On April 20th, Friends of Family Farmers hosted a Virtual Farmer Social dedicated to digital marketing strategies for Oregon’s agricultural producers. On this video call we had a lively discussion that spanned the do’s, the don’ts, the wish-I-knew’s, and the glad-I-did’s of bringing your farm or ranch’s products to an online audience. From the producers’ mouths to your ears, we are pleased to share some of the farmer tested, and farmer approved digital marketing tips that we discussed during the forum.
We discussed a lot of ways to take advantage of online marketing and sales opportunities. They broke down into two groups, how to do better with your own online presence, and how to tap into existing resources in your community.
Developing Your Own Web Presence
- Work on the Search Engine Optimization (SEO) of your website. This is an ongoing process, but there are some things that you can do to set yourself up for success:
- Ask any businesses who carry/use your products (grocery stores, restaurants, etc.) to link back to your site from theirs, especially if they have a more established web presence than you.
- Include internal links to other parts of your site on every page.
- Make sure to keep up to date on all maintenance on your site.
- When uploading pictures, be sure to label them with captions/descriptions related to your website keywords.
- If this seems overwhelming or out of your comfort zone, there are some free, online SEO courses. The FoFF team recently used this one from Yoast**, but we are not endorsing this over other resources out there.
- Claim your business listing on Google** and fill out your Google Business profile. Also make sure that your google maps tag is correct.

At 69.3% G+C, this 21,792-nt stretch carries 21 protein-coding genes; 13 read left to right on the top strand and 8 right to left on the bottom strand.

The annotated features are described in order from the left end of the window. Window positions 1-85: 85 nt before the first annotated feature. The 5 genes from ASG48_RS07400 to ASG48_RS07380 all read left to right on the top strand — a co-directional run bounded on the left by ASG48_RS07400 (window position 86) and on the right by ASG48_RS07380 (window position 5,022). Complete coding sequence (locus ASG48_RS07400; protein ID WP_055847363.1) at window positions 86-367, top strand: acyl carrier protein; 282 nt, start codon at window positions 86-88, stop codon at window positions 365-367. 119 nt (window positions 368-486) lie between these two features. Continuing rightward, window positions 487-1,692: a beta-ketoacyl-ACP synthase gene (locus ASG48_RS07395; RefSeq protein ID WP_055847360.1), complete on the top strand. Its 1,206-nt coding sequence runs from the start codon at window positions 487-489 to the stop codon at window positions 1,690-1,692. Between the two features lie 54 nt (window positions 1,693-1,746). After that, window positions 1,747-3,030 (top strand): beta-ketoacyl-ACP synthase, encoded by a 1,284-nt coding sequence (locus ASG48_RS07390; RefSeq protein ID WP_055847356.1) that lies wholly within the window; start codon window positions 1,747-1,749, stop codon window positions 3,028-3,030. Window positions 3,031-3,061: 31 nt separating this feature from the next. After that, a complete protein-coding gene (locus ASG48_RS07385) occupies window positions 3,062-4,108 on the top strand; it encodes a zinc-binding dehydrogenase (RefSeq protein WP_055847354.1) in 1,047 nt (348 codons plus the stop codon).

Telling your Story
- Develop an email list of your customers and supporters by asking for their email address at point of sale and markets.
- Use this email list to send weekly updates of the farm, what you have available and what you are working on.
- Some folks on the call mentioned that Mail Chimp** has worked for them.
- Use your social media presence to build your story and give insight into life on the farm.
- It is possible to link your Facebook** and Instagram** accounts to allow cross-posting to save you time.
- Start a blog on your website where you give updates on farm projects, recipes for you products, share insights into farm life, or provide how to’s on important topics (how to care for the plant starts you sell, how to correctly keep storage crops to prevent spoilage, etc.).
- This can also help your SEO!
Apps/Software for Oregon Customers
- To Market** is an app developed by a Portland based team including Stephanie Torgerson, one of the farmers behind Nootka Farming Collective on Sauvie Island.
- This app helps connect farmers with customers and restaurants seeking farm direct food. It can be used all over the state, and was built from the perspective of farmers and restaurant folks from the beginning.
- Stephanie let us in on a hot tip on the call: early adopters of the app will display at the top of the listings, regardless of alphabetical order!